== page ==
By now, it was the 1920s. A few doors down from Atget’s apartment on Rue Campagne-Première lived a certain Man Ray, who would become one of Paris’ most celebrated portrait photographers of the time and a key figure in the surrealist movement. Man Ray supplemented his income by taking photographs of friends and visiting celebrities (celebrities paid more of course) and knew everyone. He knew the old man because probably Atget sometimes came to artists’ studios offering to sell photographs and prints. Man Ray even bought a few dozen, and on the front page of his surrealist magazine he published a photograph of curious Parisians staring at solar eclipse from the Place de la Bastille. Another Atget photograph the surrealists appreciated showed headless dummies modelling women’s corsets in a shop window in the Rue des Gobelins. Reflected in the shop window one can see the dome of the Manufacture des Gobelins across the street, where tapestries and furnitures are made for all the great French buildings from the 15th century onwards.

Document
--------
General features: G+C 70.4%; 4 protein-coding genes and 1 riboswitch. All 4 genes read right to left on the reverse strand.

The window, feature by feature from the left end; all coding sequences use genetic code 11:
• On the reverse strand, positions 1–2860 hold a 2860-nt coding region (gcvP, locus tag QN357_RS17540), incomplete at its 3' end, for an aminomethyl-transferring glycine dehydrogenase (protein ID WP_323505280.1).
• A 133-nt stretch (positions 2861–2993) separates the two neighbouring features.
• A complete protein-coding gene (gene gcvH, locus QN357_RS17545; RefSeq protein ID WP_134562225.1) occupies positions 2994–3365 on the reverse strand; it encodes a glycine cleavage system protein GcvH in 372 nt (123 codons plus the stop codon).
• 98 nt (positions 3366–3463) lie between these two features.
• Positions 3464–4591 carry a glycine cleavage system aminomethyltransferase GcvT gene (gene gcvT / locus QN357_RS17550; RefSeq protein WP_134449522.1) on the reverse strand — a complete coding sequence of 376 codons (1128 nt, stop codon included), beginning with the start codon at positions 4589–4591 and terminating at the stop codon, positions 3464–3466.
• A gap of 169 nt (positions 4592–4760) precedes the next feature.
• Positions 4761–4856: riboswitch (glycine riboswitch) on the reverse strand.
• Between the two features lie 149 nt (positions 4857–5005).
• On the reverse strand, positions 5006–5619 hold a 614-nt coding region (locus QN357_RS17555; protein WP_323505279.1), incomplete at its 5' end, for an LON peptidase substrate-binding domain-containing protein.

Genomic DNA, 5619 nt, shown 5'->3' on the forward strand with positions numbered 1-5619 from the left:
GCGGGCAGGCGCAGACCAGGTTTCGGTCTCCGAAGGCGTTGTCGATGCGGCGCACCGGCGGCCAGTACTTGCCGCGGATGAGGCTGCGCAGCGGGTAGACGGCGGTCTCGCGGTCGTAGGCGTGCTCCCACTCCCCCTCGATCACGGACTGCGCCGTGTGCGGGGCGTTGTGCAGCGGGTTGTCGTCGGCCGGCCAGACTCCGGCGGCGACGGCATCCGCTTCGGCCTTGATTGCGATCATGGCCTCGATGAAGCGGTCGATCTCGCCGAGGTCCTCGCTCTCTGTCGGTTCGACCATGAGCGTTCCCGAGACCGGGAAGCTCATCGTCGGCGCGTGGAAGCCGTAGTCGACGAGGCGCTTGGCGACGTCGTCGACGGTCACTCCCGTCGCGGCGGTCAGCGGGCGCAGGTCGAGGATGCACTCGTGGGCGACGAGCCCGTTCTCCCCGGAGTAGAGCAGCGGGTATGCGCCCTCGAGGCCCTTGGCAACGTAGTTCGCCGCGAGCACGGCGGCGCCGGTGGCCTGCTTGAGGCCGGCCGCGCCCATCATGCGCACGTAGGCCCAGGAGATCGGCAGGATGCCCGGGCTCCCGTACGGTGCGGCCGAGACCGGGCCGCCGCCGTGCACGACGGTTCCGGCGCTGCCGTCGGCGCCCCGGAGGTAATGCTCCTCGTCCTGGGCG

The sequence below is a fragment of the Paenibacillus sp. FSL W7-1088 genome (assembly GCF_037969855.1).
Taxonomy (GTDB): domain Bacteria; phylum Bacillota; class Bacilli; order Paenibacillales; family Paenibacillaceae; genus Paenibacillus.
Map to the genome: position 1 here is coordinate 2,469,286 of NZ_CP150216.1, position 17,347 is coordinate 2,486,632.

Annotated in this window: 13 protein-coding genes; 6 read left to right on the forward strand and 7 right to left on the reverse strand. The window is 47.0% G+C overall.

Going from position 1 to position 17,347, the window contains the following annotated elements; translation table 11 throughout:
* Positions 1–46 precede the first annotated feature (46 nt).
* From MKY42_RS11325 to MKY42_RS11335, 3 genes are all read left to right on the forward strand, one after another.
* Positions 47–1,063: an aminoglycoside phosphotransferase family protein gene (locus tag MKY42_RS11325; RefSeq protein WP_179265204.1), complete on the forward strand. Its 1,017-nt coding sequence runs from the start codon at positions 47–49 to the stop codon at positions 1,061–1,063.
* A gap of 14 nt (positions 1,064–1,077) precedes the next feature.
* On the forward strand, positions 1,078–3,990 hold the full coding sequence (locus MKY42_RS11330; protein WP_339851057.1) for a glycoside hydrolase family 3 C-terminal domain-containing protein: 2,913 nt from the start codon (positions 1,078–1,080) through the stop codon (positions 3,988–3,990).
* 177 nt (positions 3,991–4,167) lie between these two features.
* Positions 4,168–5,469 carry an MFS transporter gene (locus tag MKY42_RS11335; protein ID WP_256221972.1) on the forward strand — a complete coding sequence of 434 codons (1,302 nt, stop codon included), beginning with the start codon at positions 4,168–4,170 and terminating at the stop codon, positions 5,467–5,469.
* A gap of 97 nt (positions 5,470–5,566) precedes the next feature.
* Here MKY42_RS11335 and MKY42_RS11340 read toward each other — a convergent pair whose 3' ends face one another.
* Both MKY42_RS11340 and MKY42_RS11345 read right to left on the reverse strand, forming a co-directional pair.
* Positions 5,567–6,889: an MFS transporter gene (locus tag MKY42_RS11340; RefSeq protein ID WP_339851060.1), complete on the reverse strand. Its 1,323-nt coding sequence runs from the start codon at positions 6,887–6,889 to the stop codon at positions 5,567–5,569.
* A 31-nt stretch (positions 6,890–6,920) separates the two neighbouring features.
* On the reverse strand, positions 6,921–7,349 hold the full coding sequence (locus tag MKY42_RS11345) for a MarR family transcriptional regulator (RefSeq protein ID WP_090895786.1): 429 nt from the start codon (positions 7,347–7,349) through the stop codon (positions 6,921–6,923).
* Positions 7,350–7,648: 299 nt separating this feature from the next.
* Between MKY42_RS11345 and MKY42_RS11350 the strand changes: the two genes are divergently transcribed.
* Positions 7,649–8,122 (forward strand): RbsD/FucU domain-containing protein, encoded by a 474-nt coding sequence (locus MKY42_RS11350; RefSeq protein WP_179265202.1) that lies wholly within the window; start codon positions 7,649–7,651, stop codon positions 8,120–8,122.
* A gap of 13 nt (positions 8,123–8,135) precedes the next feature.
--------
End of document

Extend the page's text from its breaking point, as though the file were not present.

One of Man Ray’s many acquaintances was a young American woman, Berenice Abbot, who was immediately interested by Atget’s photographs. She visited him in his studio, saw how he slowly developed his plates, interrupting their cups of tea by taking them out of the developer bath to peer at them under a special light (Rodinal stand-developing!). He hand-assembled his albums from contact prints he made himself. There were no enlargers. Atget allowed her to take his portrait (probably to the annoyance of Man Ray) and this the portrait everyone sees when they think of Atget, an old man with stooped shoulders and tousled hair. And one day, coming back to the apartment to see him, she discovered that old man was gone, the apartment empty. And what had happened to the negatives? Where had they gone?
And this, in fact, is the start of this story.